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Sequentia co-founders, Walter Sanseverino (left) and Riccardo Aiese Cigliano (right) with the company manager, Chiara Sanseverino (Photo: Daniel Portales, PCB).

GreeNC, the first database of non-coding RNAs in plants

Sequentia Biotech, a company based at the Barcelona Science Park (PCB), has developed the first database of non-coding RNAs in vegetal species: GreeNC. It is a repository of more than 200,000 lncRNAs annotated in 37 plant species and 6 algae that provides information about the sequence, genomic coordinates, coding potential, and folding energy for all lncRNAs identified. 


lncRNAs (Long non-coding RNAs) are non-coding RNA molecules (ribonucleic acid), ie that do not give rise to proteins- but that play a key role in the regulation of gene expression and in major processes of cellular biology: in the human genome they can act, for instance, as oncogenes or tumor suppressor genes, depending on the pathway in which they are involved or whether they exert a positive or negative regulation.

In relation to plants, despite the fact that is an area of research that has not yet been fully explored, studies validated experimentally have demonstrated that lncRNAs regulate important agronomic characteristics such as response to the lack of phosphate, flowering time and interaction with symbiotic organisms, making them of great interest in biology and plant breeding.

“Our goal is to provide the scientific community with an innovative bioinformatics prediction tool and a repository of lncRNAs of plants that will boost research on these important molecules.Thanks to GreenNC, researchers around the world have the opportunity to easily access all the information about lncRNAs of plants and share their results”, Riccardo Aiese Cigliano, co-founder of Sequentia, says.


Reducing the gap between genomic data and their interpretation

Sequentia focuses its activity on the field of bioinformatics, applied genomics and green  biotechnology. Founded by two young Italian researchers, Riccardo Aiese Cigliano and Walter Sanseverino, its mission is to create proprietary know-how in order to improve accessabillity to information produced by next-generation sequencing technologies (Next Generation Sequencing, NGS ) to achieve sustainable development that helps to improve food quality, preservation of the environment and human health.

The company diversifies its activities in several departments: SequentiaGreen (biotechnology, bioinformatics and genomics applied to the plant sector), SequentiaHealth (study of the human genome for clinical and diagnostic purposes), SequentiaResearch (R&D in new technologies and participation in international research and scientific projects) and SequentiaTraining (training and scientific dissemination activities).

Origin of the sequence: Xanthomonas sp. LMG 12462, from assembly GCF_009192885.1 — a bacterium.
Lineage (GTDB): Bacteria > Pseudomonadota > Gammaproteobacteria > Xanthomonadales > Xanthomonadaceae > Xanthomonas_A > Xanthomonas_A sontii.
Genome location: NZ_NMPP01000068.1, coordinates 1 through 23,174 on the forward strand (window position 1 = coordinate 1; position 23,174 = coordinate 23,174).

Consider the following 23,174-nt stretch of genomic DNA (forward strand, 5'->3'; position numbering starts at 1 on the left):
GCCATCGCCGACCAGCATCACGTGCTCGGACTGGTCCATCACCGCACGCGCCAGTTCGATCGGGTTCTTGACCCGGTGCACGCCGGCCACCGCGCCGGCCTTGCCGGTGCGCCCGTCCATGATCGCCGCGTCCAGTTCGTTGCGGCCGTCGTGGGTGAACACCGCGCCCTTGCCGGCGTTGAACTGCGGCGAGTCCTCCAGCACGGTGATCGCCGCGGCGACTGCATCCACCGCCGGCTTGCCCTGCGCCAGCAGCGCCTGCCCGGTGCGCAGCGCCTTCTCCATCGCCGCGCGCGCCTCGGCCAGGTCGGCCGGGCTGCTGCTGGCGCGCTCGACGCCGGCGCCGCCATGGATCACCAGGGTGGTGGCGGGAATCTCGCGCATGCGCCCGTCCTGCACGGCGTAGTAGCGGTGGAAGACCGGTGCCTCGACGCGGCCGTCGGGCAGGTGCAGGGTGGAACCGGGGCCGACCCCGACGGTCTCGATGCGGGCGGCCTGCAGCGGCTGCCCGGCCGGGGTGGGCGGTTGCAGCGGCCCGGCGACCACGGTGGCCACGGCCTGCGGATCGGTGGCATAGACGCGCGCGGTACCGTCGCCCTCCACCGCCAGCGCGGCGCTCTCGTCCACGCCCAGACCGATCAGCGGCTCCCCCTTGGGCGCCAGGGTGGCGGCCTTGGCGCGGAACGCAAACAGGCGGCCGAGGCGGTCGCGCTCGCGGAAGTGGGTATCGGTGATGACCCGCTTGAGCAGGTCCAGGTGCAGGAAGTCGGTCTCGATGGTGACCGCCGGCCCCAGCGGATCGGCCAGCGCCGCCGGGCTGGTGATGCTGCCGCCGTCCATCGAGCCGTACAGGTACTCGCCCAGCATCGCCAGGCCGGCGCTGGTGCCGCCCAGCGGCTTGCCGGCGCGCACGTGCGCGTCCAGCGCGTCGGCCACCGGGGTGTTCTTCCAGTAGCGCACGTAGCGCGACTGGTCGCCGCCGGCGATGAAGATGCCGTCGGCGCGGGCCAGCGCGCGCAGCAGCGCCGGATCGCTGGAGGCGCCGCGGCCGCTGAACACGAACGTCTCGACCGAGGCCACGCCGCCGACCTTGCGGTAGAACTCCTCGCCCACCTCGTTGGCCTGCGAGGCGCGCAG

“Our final aim is to create innovation in the field of genomics and green biotechnology in order to improve crops, reduce prices and increase the availability of pharmaceutical treatments against various diseases in the most needy countries. We are convinced that these two sectors constitute a strategic and sustainable resource for protection of environment, preservation of biodiversity and the welfare of humanity and the planet”, confirmed Walter Severino, founder and CEO of Sequentia. 

Thanks to the work undertaken by its department SequentiaResearch, this month of January, the Company has been among the 5 Spanish finalists of the international social entrepreneurship contest ‘The Venture’ with its project Artepharming, co-funded by the Ministry of Economy and Competitiveness. The said project aims to investigate the development of biotechnologies from the plant Artemisia annua that has positive effects in the fight against malaria, as demonstrated by the winner of the Nobel Prize in Medicine 2015, Chinese researcher, Tu Youyou.

A‘know-how’ validated by prestigious scientific publications

Sequentia is one of the benchmark companies in the field of genomics applied to green biotechnology. The company´s bioinformatics pipelines have been used in numerous research projects in the field of biopharmaceutical agriculture (biopharming) and its co-founders have published important studies in high impact scientific journals such as Nature, PNAS, and EMBO.

The sequencing of a nontoxic strain of the Aspergillus carbonarius fungus, published in Nature Reports (doi:10.1038/srep09086); the sequencing of the genome of a variety of potato, Solanum commersonii, published in Plant Cell as cover article (doi: 10.1105/tpc.114.135954); or the first comprehensive analysis of the genetic diversity of the melon, published in Molecular Biology and Evolution (doi: 10.1093/molbev/msv152), are just three of the seven scientific publications in which Riccardo Aiese Cigliano and Walter Sanseverino from Sequentia participated last year.

Sanseverino was also part of the research team that sequenced the melon genome in 2012. It was the first time that a public-private partnership in the Spanish State achieved the sequencing of complete genome of a higher species of plants (with flowers and fruits) and through new massive sequencing technologies. The work (doi: 10.1073/pnas.1205415109) was published in Proceedings of the National Academy of Sciences (PNAS).